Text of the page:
DB2 for z/O S Data Sharing


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How to reduce costs, increase capacity and achieve Continuous Availability with IBM DB2 Data Sharing! The “Ultimate” Data Server !

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DB2 for z/O S Data Sharing

  1. 1. John Campbell IBM Distinguished Engineer How to reduce costs, increase capacity and achieve Continuous Availability with IBM DB2 Data Sharing ! The “Ultimate” Data Server !
  2. 2. John Campbell - Introduction <ul><li>IBM Distinguished Engineer </li></ul><ul><li>Member of IBM Academy of Technology </li></ul><ul><li>Provide leadership to WW customers in high-end database, transaction, and application systems - consultancy, design, performance and benchmarking </li></ul><ul><li>Based on customer experience drives direction of DB2 product and associated products across IBM Corporation </li></ul><ul><li>Performance Team Leader for release of DB2 Data Sharing </li></ul>
  3. 3. Agenda <ul><li>What is DB2 Data Sharing ? </li></ul><ul><li>Why Go to DB2 Data Sharing </li></ul><ul><li>Parallel Sysplex and Data Sharing Architecture </li></ul><ul><li>DB2 Data Sharing </li></ul><ul><ul><li>Continuous Availability </li></ul></ul><ul><ul><li>Dynamic Workload Balancing </li></ul></ul><ul><ul><li>What about Performance and Scaling? </li></ul></ul><ul><ul><li>What about Application Changes? </li></ul></ul><ul><li>Real Customer Scenarios </li></ul><ul><li>Next Steps </li></ul>
  4. 4. DB2 Data Sharing Definitions <ul><li>DB2 data sharing – allows applications running on more than one DB2 subsystem to read and write to the same set of data concurrently . </li></ul><ul><li>DB2 data sharing – allows customers to provide highest level of scalability, performance and continuous availability to enterprise applications that use DB2 data. </li></ul>DB2A DB2B DB2n . . . Coupling Facilities
  5. 5. Why Go to DB2 Data Sharing? <ul><li>General drivers: </li></ul><ul><ul><li>Capacity : outgrow single system size </li></ul></ul><ul><ul><ul><li>Avoid splitting the databases </li></ul></ul></ul><ul><ul><li>Continuous availability requirements </li></ul></ul><ul><ul><ul><li>Protect against planned and unplanned outages </li></ul></ul></ul><ul><ul><li>Easier growth accommodation and cost effectiveness </li></ul></ul><ul><ul><ul><li>Need scalable, non-disruptive growth </li></ul></ul></ul><ul><ul><li>Dynamic workload balancing </li></ul></ul><ul><ul><ul><li>Effective utilization of available MIPS for mixed workloads </li></ul></ul></ul><ul><ul><ul><li>Handle unpredictable workload spikes </li></ul></ul></ul><ul><ul><li>System consolidation for easier systems management </li></ul></ul><ul><li>Application Investment Protection </li></ul><ul><ul><li>SQL interface is unchanged for data sharing </li></ul></ul><ul><ul><li>Applications do not need to become &quot;cluster aware&quot; </li></ul></ul><ul><ul><li>“ Turbo Charger” for existing applications </li></ul></ul><ul><ul><li>Most known DB2 members: 17-way </li></ul></ul>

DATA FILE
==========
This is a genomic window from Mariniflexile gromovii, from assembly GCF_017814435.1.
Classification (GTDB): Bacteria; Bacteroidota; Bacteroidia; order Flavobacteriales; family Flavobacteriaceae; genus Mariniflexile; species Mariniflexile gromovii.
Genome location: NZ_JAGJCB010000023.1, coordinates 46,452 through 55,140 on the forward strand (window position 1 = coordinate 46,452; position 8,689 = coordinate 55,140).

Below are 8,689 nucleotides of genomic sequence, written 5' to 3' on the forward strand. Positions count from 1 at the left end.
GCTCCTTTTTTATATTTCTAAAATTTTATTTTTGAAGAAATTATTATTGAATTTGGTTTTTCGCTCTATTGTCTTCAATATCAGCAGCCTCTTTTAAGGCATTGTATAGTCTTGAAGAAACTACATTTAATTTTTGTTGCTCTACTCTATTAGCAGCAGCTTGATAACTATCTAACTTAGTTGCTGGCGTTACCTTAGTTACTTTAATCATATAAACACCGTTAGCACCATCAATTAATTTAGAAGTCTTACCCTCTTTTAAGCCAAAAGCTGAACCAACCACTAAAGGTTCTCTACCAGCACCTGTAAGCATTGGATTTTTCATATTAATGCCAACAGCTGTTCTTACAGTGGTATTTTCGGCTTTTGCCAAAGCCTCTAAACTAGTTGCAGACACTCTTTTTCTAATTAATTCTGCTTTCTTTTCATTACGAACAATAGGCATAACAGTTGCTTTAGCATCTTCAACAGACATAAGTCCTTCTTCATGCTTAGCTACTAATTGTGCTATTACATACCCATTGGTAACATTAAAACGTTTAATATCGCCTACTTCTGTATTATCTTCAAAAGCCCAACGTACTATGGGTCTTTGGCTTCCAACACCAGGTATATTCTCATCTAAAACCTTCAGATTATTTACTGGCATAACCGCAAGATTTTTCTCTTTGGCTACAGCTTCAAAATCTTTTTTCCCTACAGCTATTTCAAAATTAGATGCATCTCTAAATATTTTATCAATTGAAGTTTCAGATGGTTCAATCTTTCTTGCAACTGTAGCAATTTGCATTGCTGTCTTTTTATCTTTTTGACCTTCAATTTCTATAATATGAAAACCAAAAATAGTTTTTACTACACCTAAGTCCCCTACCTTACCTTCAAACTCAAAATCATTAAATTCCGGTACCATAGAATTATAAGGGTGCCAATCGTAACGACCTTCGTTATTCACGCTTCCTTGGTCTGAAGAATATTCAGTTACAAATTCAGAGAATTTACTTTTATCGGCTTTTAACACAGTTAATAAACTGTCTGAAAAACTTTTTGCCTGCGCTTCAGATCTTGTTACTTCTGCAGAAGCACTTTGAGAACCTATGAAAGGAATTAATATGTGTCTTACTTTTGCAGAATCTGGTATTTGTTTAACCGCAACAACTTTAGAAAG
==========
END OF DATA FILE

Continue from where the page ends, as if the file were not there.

6. 6. Parallel Sysplex (PSX) <ul><li>Scalable Capacity </li></ul><ul><li>Flexible Configuration </li></ul><ul><li>Workload Balancing </li></ul><ul><li>7x24 Availability </li></ul><ul><li>Single System Image </li></ul><ul><li>PSX Components: </li></ul><ul><ul><li>Sysplex Timers </li></ul></ul><ul><ul><li>Coupling Facility (CF) - LPARs </li></ul></ul><ul><ul><ul><li>High-speed shared memory </li></ul></ul></ul><ul><ul><ul><li>CF Control Code (CFCC) </li></ul></ul></ul><ul><ul><ul><li>Structures (Lock, Cache, List) </li></ul></ul></ul><ul><ul><li>CF Links </li></ul></ul><ul><ul><li>CF Resource Management (CFRM) Policy </li></ul></ul><ul><ul><li>Cross-System Extended Services (XES), part of z/OS </li></ul></ul>
  7. 7. DB2 Data Sharing Architecture IRLM Buffer Pools DB2A Coupling Facilities LOCK1 Group Buffer Pools 1 12 2 3 4 5 6 7 8 9 10 11 SCA Sysplex timers 1 12 2 3 4 5 6 7 8 9 10 11 DB2A Log IRLM Buffer Pools DB2B IRLM Buffer Pools DB2n . . . Shared DASD DB2B Log DB2n Log . . . DB2 Cat/Dir DB2 DBs
  8. 8. Design for Continuous Availability <ul><li>Single points of failure eliminated: </li></ul><ul><ul><ul><li>DB2 subsystem or z/OS system (LPAR) </li></ul></ul></ul><ul><ul><ul><li>CPC (or CEC) </li></ul></ul></ul><ul><li>Goal: Continuous Availability across planned or unplanned outage of any single hardware or software element </li></ul><ul><li>Strategy: </li></ul><ul><ul><li>Remove all causes for planned outages </li></ul></ul><ul><ul><li>Build on legacy of robust, fault tolerant MVS components </li></ul></ul><ul><ul><li>On a failure: </li></ul></ul><ul><ul><ul><li>Isolate failure to lowest granularity possible </li></ul></ul></ul><ul><ul><ul><li>Automate recovery and recover fast </li></ul></ul></ul>DB2A DB2B DB2n . . . Coupling Facilities
  9. 9. DB2 Member Outage – Planned <ul><li>&quot;Rolling&quot; maintenance </li></ul><ul><li>One DB2 or LPAR can be stopped at a time </li></ul><ul><li>DB2 data continuously available via the N-1 members </li></ul><ul><li>Other members temporarily pick up the work of the member that is down </li></ul><ul><li>Batch work can be offloaded to another member with more available capacity to reduce the batch window </li></ul><ul><li>Applies to hardware and operating system changes, too </li></ul><ul><ul><li>Rolling IPLs </li></ul></ul>DB2B . … .. . DB2A DB2n X DB2 Group KEY TO SUCCESS: Applications must be able to run on more than oneDB2 member – several apps are identified as candidates.